Wednesday, March 07, 2007

7 March: Gaviscon again

Do you get bored with the adverts on TV?

It gets quite exciting when there's a new one - is it a car (special effects), perfume (monochrome orgasms), washing powder (improbable story), or another poor soul with inexplicable rust in the W.C. pan?

Why do they advertise something to soften stools at tea-time? And those bloody women with their digestive discomfort - they need a good slap and being told to eat less, and more slowly.

And what do "pre-biotic" and "pro-biotic" mean, anyway?
*rustling of dictionary pages*
"Pre" means before; ignoring the meaning of "pro" as professional or a prostitute, the other meanings are in favour of, acting as a substitute for, forwards, or in front of. Then "biotic" means relating to life or living things, or of biological origin.

So put together, we get pre-biotic = before relating to life. And pro-biotic = acting as a substitute for relating to living things.

Not something I would want to eat.

Especially as pro-biotic is almost certainly the opposite of anti-biotic.

3 comments:

Judith said...

I have been going through exactly the same thought processes over pre- and pro-biotic. Another of my pet hates is: "clinically proven to.." do whatever they want to claim it does. So much of it seems so transparently rubbish that one wonders they have the face to put it up on our screens.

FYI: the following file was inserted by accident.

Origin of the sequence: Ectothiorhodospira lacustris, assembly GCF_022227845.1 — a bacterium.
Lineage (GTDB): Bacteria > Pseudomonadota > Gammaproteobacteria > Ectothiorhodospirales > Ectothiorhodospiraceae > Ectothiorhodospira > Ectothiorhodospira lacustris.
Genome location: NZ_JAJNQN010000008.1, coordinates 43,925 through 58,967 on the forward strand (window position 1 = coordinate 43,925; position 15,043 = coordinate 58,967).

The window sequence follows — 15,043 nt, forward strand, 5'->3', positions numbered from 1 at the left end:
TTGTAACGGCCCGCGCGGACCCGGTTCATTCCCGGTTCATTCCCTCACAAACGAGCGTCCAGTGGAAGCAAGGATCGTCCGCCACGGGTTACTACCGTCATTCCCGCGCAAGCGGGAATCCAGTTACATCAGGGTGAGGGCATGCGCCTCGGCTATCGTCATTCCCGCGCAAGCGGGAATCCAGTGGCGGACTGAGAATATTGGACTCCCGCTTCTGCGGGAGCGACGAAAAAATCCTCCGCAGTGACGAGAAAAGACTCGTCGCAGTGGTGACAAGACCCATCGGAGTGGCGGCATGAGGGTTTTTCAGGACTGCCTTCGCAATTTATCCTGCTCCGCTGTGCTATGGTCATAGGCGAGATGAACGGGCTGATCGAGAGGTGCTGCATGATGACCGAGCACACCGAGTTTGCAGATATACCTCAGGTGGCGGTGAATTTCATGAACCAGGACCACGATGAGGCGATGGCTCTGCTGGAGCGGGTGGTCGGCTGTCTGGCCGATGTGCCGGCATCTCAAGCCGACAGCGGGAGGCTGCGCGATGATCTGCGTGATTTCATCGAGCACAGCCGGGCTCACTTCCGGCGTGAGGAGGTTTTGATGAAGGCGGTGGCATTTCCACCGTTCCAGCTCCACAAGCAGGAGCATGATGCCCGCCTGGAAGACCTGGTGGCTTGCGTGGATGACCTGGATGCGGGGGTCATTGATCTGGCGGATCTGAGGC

Besides, as far as these biotics are concerned, I am still relying on the constitution I inherited, reinforced by a sensible upbringing, which seem to have left me with a digestion which manages OK without all these new mysteries. Lucky me!

Murph said...

Stool softening and bloated feelings has Mr P. shouting at the TV. These advertising types must go home to their family at night and be slightly embarrassed when their children ask "What did you do at work today Daddy?".

stitchwort said...

Oh, yes, Judith, *proven* is a word seldom heard outside adverts.

murph, I forget, Mr. P. doesn't work in advertising, does he?